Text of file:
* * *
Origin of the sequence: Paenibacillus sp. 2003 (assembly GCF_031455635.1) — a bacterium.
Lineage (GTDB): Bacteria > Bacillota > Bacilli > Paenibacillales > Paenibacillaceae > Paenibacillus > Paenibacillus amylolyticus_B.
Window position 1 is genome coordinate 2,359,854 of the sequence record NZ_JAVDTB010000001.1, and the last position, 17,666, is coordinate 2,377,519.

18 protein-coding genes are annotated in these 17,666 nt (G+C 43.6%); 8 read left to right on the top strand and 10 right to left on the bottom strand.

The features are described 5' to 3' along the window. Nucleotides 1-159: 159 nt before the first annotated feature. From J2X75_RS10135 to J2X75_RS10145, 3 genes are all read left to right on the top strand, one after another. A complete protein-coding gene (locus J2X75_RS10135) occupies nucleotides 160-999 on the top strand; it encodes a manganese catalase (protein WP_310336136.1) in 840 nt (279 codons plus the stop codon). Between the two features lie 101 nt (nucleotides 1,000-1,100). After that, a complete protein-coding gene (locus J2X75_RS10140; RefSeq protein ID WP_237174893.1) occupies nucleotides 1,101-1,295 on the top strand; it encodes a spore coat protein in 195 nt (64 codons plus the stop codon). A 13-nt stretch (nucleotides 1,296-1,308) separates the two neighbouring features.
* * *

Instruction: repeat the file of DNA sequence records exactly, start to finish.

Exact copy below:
Origin of the sequence: Paenibacillus sp. 2003 (assembly GCF_031455635.1) — a bacterium.
Lineage (GTDB): Bacteria > Bacillota > Bacilli > Paenibacillales > Paenibacillaceae > Paenibacillus > Paenibacillus amylolyticus_B.
Window position 1 is genome coordinate 2,359,854 of the sequence record NZ_JAVDTB010000001.1, and the last position, 17,666, is coordinate 2,377,519.

18 protein-coding genes are annotated in these 17,666 nt (G+C 43.6%); 8 read left to right on the top strand and 10 right to left on the bottom strand.

The features are described 5' to 3' along the window. Nucleotides 1-159: 159 nt before the first annotated feature. From J2X75_RS10135 to J2X75_RS10145, 3 genes are all read left to right on the top strand, one after another. A complete protein-coding gene (locus J2X75_RS10135) occupies nucleotides 160-999 on the top strand; it encodes a manganese catalase (protein WP_310336136.1) in 840 nt (279 codons plus the stop codon). Between the two features lie 101 nt (nucleotides 1,000-1,100). After that, a complete protein-coding gene (locus J2X75_RS10140; RefSeq protein ID WP_237174893.1) occupies nucleotides 1,101-1,295 on the top strand; it encodes a spore coat protein in 195 nt (64 codons plus the stop codon). A 13-nt stretch (nucleotides 1,296-1,308) separates the two neighbouring features.